The Spirit itself bears witness with our spirit, that we are the children of God:
Having affirmed the Divine relationship of the believer, the apostle now proceeds to adduce the Divine evidence of a truth so great.
I. IT IS NOT STRANGE THAT THE FACT OF HIS ADOPTION SHOULD MEET WITH MUCH MISGIVING IN THE CHRISTIAN'S MIND. The very stupendousness of the relationship staggers our belief. To be fully assured of our Divine adoption demands other than the testimony either of our own feelings or the opinion of men. Our feelings may mislead, the opinion of others may deceive. There exists a strong combination of evil tending to shake the Christian's confidence in the belief of his sonship.
1. Satan is ever on the watch to insinuate the doubt. He tried the experiment with our Lord (Matthew 4:6).
2. The world, too, presumes to call it in question (1 John
3. I). Ignorant of the Divine original, how can it recognise the Divine lineaments in the faint and imperfect copy?
3. But the strongest doubts are those gendered in the believer's own mind. There crowd upon it thoughts of his own sinfulness, and unworthiness of so distinguished a blessing. And when to this are added the varied dispensations of his heavenly Father, often wearing a rough garb, it is no marvel that, staggered by a discipline so severe, the fact of God's love should sometimes be a matter of painful doubt.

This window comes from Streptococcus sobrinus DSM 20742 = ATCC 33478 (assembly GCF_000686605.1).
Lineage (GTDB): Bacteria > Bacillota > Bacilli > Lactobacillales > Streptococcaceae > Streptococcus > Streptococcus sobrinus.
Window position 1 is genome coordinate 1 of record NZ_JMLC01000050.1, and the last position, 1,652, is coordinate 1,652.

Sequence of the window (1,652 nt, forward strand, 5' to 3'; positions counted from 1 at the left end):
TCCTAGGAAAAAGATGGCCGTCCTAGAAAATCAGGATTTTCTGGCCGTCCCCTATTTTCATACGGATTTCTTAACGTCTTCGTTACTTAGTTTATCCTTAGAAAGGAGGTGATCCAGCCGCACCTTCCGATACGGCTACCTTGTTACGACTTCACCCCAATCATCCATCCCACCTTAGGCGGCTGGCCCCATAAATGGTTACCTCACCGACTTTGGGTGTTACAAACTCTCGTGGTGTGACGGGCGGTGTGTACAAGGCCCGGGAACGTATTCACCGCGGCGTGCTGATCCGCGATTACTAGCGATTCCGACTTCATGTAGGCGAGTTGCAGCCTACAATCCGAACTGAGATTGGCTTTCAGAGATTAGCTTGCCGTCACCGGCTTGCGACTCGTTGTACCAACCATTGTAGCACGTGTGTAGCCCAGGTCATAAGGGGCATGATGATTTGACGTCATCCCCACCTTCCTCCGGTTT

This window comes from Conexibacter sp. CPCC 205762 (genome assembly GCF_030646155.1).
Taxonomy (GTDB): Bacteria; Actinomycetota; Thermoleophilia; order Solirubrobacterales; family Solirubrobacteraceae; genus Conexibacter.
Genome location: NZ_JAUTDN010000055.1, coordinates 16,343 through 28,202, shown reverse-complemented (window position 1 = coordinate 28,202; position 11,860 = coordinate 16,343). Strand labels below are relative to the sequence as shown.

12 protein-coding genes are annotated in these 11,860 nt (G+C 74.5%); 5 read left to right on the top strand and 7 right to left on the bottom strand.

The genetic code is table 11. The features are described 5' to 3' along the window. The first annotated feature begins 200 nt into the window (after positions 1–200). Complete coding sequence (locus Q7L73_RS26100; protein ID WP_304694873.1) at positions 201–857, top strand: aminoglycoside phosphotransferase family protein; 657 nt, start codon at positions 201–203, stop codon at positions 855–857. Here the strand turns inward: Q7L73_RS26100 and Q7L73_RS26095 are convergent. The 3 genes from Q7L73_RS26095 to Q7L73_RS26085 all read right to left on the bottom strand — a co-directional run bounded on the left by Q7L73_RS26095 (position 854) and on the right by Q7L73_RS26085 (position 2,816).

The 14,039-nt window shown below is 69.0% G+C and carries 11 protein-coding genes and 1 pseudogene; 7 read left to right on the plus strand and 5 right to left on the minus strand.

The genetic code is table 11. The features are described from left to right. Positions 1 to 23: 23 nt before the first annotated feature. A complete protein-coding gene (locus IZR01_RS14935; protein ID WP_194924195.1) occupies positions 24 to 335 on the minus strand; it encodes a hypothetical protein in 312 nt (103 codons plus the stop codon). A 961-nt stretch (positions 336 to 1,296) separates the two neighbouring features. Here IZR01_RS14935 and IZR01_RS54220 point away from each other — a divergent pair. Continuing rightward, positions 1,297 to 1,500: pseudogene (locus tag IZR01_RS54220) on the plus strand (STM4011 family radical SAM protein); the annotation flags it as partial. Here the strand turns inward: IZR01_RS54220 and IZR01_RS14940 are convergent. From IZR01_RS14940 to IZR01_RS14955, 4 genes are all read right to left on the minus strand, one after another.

II. BUT GOD HAS GRACIOUSLY AND AMPLY PROVIDED FOR THIS PART OF CHRISTIAN EXPERIENCE IN THE WITHESS OF THE SPIRIT.
1. The perfect competence of the Spirit is assumed. Who can reasonably question it?
(1) Is verity essential to a witness? He is the "Spirit of truth."(2) Is it essential that he should know the fact whereof he affirms? Who so competent to authenticate the work of the Spirit in the heart as the Spirit Himself?
2. As to the truth thus witnessed, we are not to suppose that the testimony is intended to make the fact itself more sure; nor for the benefit of our fellowcreatures, still less for the satisfaction of God Himself, but for the assurance and comfort of our own hearts.
3. But the question arises, What is the mode of His testimony? Not by visions and voices; not by heats and fancies; nor by any direct inspiration, or new revelation of truth. By —
(1) Begetting in us the Divine nature.
(2) Producing in us spiritual fruits.
(3) Breathing in our souls a desire for holiness, the Spirit conducts us to the rational conclusion that we are born of God.
(O. Winslow, D.D.)
Parallel VersesKJV: The Spirit itself beareth witness with our spirit, that we are the children of God: